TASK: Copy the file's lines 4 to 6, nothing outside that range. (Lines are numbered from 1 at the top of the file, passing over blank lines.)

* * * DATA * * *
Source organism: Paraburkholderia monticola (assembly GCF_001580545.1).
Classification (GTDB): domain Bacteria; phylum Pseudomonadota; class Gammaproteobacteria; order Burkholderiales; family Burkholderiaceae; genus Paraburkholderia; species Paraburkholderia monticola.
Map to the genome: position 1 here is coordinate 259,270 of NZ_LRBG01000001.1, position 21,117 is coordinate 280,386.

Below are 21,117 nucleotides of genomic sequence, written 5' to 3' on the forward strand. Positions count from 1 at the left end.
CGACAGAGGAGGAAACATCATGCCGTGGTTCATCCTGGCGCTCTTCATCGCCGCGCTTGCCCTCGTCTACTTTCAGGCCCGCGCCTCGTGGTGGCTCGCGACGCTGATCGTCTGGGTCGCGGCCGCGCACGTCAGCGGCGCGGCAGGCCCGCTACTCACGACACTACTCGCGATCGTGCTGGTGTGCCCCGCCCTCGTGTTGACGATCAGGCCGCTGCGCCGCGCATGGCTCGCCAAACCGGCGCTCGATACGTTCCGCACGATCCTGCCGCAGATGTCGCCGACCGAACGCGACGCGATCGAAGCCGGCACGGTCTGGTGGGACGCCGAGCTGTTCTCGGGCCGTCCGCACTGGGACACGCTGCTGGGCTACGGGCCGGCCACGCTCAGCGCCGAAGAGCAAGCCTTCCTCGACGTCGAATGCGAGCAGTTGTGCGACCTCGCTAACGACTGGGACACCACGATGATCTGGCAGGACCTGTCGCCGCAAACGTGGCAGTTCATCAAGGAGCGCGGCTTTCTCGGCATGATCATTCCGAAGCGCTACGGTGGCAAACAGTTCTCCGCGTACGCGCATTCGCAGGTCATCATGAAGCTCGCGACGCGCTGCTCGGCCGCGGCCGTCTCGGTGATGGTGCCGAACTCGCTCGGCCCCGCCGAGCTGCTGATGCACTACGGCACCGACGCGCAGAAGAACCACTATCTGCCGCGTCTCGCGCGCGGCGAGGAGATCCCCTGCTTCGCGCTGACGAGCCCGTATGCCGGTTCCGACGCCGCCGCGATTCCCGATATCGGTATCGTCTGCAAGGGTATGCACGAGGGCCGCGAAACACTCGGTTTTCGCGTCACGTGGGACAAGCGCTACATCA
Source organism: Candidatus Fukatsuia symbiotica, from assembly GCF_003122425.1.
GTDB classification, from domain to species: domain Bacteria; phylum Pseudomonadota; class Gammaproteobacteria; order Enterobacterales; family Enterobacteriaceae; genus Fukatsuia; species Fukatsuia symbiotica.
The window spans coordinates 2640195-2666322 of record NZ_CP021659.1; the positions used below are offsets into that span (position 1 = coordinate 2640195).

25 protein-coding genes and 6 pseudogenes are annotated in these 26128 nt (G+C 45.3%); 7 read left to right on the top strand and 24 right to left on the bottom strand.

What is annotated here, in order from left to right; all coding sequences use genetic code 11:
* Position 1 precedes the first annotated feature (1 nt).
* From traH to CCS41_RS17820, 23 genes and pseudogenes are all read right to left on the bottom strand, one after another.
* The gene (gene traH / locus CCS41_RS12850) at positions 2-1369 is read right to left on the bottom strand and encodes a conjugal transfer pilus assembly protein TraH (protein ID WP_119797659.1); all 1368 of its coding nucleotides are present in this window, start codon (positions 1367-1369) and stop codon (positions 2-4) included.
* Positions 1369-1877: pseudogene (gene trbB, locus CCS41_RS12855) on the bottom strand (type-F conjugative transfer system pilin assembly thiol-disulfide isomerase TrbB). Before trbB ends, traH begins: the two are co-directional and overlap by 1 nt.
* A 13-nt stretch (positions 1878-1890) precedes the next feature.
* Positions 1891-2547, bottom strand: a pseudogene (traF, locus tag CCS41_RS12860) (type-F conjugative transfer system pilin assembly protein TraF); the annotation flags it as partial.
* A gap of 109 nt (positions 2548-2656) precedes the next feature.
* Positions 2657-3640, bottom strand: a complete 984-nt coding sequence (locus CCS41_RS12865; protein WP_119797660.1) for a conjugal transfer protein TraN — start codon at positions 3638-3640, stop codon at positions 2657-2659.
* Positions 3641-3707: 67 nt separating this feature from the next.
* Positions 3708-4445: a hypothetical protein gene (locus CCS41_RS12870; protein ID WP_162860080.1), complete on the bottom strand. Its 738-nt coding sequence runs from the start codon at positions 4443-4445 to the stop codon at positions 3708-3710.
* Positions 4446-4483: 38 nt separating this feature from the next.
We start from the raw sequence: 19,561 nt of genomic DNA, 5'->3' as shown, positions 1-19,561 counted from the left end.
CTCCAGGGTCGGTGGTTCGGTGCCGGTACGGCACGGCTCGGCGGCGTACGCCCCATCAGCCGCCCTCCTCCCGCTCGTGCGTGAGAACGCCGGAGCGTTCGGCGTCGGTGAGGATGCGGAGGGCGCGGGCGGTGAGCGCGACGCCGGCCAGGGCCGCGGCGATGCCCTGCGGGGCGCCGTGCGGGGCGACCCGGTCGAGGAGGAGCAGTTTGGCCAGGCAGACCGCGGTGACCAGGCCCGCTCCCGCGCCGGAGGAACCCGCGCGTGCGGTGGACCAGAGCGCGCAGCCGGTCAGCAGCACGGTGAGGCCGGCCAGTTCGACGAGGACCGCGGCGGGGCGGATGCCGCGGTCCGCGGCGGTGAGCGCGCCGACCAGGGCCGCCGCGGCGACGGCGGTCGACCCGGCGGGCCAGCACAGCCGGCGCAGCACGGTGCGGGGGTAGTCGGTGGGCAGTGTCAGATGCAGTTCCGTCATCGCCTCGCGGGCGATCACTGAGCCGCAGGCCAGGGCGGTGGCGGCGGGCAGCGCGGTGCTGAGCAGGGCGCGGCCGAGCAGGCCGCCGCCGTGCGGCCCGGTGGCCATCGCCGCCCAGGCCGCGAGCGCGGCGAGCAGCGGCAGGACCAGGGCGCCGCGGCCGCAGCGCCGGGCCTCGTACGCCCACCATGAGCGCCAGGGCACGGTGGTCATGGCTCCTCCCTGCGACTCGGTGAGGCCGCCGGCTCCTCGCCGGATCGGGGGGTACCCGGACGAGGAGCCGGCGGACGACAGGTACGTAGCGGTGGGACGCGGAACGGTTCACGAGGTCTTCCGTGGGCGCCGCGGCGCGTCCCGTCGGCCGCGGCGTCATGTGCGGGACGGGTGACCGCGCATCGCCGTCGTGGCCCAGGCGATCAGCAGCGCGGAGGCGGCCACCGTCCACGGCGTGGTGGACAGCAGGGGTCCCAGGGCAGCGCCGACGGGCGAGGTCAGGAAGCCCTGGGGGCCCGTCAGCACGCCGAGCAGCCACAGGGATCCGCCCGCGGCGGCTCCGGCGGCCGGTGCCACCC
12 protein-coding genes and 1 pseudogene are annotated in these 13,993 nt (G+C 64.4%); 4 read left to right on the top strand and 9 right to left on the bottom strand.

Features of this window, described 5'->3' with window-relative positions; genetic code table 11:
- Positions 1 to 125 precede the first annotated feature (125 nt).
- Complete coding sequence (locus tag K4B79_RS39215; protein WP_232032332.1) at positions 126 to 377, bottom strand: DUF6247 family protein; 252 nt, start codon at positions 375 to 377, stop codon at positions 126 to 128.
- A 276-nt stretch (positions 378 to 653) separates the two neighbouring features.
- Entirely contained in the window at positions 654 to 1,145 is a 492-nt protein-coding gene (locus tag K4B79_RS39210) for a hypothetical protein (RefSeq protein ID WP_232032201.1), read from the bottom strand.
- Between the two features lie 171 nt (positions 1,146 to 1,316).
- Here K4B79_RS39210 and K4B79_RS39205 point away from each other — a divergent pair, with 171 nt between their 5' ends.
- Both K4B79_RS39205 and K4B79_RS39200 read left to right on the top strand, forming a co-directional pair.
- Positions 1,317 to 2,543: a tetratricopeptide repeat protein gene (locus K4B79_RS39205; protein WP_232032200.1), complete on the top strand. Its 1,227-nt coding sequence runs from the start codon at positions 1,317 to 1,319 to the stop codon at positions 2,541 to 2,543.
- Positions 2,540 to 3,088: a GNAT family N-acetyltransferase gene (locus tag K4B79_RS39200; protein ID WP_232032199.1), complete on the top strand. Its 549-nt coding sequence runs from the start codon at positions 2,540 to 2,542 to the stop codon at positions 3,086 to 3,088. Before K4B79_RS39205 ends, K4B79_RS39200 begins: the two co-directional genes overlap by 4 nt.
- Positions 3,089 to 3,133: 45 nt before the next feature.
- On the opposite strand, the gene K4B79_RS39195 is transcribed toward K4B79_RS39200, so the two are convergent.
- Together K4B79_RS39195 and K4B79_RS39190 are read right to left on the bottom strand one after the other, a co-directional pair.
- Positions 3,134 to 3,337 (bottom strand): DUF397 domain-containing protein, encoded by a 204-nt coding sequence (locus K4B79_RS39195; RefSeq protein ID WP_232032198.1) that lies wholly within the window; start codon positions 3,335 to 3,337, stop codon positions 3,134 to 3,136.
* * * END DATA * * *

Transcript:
Below are 21,117 nucleotides of genomic sequence, written 5' to 3' on the forward strand. Positions count from 1 at the left end.
CGACAGAGGAGGAAACATCATGCCGTGGTTCATCCTGGCGCTCTTCATCGCCGCGCTTGCCCTCGTCTACTTTCAGGCCCGCGCCTCGTGGTGGCTCGCGACGCTGATCGTCTGGGTCGCGGCCGCGCACGTCAGCGGCGCGGCAGGCCCGCTACTCACGACACTACTCGCGATCGTGCTGGTGTGCCCCGCCCTCGTGTTGACGATCAGGCCGCTGCGCCGCGCATGGCTCGCCAAACCGGCGCTCGATACGTTCCGCACGATCCTGCCGCAGATGTCGCCGACCGAACGCGACGCGATCGAAGCCGGCACGGTCTGGTGGGACGCCGAGCTGTTCTCGGGCCGTCCGCACTGGGACACGCTGCTGGGCTACGGGCCGGCCACGCTCAGCGCCGAAGAGCAAGCCTTCCTCGACGTCGAATGCGAGCAGTTGTGCGACCTCGCTAACGACTGGGACACCACGATGATCTGGCAGGACCTGTCGCCGCAAACGTGGCAGTTCATCAAGGAGCGCGGCTTTCTCGGCATGATCATTCCGAAGCGCTACGGTGGCAAACAGTTCTCCGCGTACGCGCATTCGCAGGTCATCATGAAGCTCGCGACGCGCTGCTCGGCCGCGGCCGTCTCGGTGATGGTGCCGAACTCGCTCGGCCCCGCCGAGCTGCTGATGCACTACGGCACCGACGCGCAGAAGAACCACTATCTGCCGCGTCTCGCGCGCGGCGAGGAGATCCCCTGCTTCGCGCTGACGAGCCCGTATGCCGGTTCCGACGCCGCCGCGATTCCCGATATCGGTATCGTCTGCAAGGGTATGCACGAGGGCCGCGAAACACTCGGTTTTCGCGTCACGTGGGACAAGCGCTACATCA
Source organism: Candidatus Fukatsuia symbiotica, from assembly GCF_003122425.1.